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How does the Fly Shearing Line work?

Fly shearing applications typically involve
on-the-fly cutting of a moving web of material into predetermined lengths without stopping the movement of the material web. Although fly shearing maximize productivity.

But since the material doesnt slow down or stop during the cutting process, implementing it can be a particularly challenging application, as the cutting tool must precisely synchronize the web with the material otherwise, the cut may happen in the wrong place or not complete, resulting in material scrap and downtime.


Considering a type of reference/slave system where the motion of the driven axis is determined by the motion of the reference axis, a fly shearing application is usually defined in 4 phases:

Acceleration: Shear is accelerated to match the velocity of the web of material.

Synchronization: When the shear speed exactly matches the speed of the material web, the shear switches to a constant speed and maintains that speed while performing the cutting operation. Depending on the motion of the tool, the synchronization phase can be further subdivided into settling time, cutting time and rise (or retract) time.

Deceleration: Once the cut is complete, the shears are rapidly decelerated to minimize the amount of material movement that occurs during this phase.

Reposition: The share is moved back to its original position so that the cycle can be repeated for the next cut.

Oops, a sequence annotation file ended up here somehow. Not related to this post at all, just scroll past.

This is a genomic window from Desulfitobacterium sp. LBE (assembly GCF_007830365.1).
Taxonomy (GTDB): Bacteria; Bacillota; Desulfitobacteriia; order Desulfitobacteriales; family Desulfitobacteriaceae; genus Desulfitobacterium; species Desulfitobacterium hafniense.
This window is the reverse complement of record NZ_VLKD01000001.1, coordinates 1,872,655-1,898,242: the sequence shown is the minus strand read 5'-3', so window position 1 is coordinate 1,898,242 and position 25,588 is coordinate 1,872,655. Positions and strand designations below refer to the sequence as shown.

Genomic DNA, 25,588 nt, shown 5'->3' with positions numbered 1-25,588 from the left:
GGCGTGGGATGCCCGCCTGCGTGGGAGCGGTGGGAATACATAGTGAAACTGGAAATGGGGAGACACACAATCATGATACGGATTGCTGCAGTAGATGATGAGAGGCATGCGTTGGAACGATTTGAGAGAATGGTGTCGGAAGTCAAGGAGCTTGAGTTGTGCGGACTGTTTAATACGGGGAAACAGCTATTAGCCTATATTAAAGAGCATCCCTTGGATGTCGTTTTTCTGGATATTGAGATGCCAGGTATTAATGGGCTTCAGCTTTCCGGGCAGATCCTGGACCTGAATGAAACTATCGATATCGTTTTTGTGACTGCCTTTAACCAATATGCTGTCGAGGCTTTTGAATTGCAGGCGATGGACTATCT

There are 2 sub-types of fly shearing: parallel, in which the cutting tool moves parallel to the material flow, and angled, in which the cutting tool moves at an angle to the material flow.Parallel flying shears are used when the entire cut is made at once, for example using a blade or punch tool that spans the width of the material to be cut.

Tools such as saws or plasma cutters must be moved over the material to make a cut. In these cases, if the tool simply makes a straight cut on the material while the web is moving, the resulting cut will be an angle. But the goal is usually to achieve a straight cut on the material, which means that the cutting tool must move at an angle to the material flow.

The angle and speed of tool movement, and the speed of the web of material, determine the angle of cut. For a given web speed, the greater the angle of tool motion, the faster the tool must traverse the web to achieve a 90° cut, directly across the material web.

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